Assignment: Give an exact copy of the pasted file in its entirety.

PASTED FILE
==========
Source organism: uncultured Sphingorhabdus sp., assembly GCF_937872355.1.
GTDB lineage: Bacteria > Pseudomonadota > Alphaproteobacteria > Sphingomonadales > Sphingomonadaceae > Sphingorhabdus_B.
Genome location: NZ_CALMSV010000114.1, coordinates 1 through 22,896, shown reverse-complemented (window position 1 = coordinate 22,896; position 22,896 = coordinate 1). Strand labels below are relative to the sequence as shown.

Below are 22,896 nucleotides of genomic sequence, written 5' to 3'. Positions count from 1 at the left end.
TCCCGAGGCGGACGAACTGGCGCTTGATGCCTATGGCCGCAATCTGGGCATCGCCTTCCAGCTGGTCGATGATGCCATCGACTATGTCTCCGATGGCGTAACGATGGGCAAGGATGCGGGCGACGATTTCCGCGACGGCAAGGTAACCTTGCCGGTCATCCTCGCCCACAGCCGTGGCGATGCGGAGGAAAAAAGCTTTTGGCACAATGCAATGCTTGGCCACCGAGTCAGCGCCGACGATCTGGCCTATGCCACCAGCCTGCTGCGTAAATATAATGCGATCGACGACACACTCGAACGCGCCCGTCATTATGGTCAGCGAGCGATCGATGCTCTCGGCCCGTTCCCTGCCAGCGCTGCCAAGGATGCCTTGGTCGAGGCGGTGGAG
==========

Source organism: uncultured Sphingorhabdus sp., assembly GCF_937872355.1.
GTDB lineage: Bacteria > Pseudomonadota > Alphaproteobacteria > Sphingomonadales > Sphingomonadaceae > Sphingorhabdus_B.
Genome location: NZ_CALMSV010000114.1, coordinates 1 through 22,896, shown reverse-complemented (window position 1 = coordinate 22,896; position 22,896 = coordinate 1). Strand labels below are relative to the sequence as shown.

Below are 22,896 nucleotides of genomic sequence, written 5' to 3'. Positions count from 1 at the left end.
TCCCGAGGCGGACGAACTGGCGCTTGATGCCTATGGCCGCAATCTGGGCATCGCCTTCCAGCTGGTCGATGATGCCATCGACTATGTCTCCGATGGCGTAACGATGGGCAAGGATGCGGGCGACGATTTCCGCGACGGCAAGGTAACCTTGCCGGTCATCCTCGCCCACAGCCGTGGCGATGCGGAGGAAAAAAGCTTTTGGCACAATGCAATGCTTGGCCACCGAGTCAGCGCCGACGATCTGGCCTATGCCACCAGCCTGCTGCGTAAATATAATGCGATCGACGACACACTCGAACGCGCCCGTCATTATGGTCAGCGAGCGATCGATGCTCTCGGCCCGTTCCCTGCCAGCGCTGCCAAGGATGCCTTGGTCGAGGCGGTGGAG